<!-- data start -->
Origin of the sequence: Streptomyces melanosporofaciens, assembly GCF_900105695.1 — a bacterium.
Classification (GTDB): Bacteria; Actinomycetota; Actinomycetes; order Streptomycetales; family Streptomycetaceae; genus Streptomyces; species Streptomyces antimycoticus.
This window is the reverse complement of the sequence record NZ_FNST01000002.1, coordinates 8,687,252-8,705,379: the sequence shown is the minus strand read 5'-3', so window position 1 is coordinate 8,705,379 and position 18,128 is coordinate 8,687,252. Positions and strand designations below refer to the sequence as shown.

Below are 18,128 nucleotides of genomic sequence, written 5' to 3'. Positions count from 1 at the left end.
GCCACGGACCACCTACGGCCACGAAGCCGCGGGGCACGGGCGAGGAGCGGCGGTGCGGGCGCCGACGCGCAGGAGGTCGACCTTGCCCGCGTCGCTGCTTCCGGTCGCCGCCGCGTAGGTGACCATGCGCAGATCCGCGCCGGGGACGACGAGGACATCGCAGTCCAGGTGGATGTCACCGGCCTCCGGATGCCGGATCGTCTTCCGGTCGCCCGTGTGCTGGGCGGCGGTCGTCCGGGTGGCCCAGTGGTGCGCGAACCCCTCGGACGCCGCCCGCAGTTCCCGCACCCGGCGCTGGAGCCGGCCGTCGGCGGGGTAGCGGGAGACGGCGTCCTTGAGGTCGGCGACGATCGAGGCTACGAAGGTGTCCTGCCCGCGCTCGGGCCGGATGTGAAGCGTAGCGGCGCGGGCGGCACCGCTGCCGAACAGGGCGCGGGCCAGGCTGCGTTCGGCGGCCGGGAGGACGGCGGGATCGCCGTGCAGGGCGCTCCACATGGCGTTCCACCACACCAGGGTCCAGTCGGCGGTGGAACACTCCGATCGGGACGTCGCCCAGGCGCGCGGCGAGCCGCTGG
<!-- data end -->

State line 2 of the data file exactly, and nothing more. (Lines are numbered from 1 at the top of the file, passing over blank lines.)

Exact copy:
Classification (GTDB): Bacteria; Actinomycetota; Actinomycetes; order Streptomycetales; family Streptomycetaceae; genus Streptomyces; species Streptomyces antimycoticus.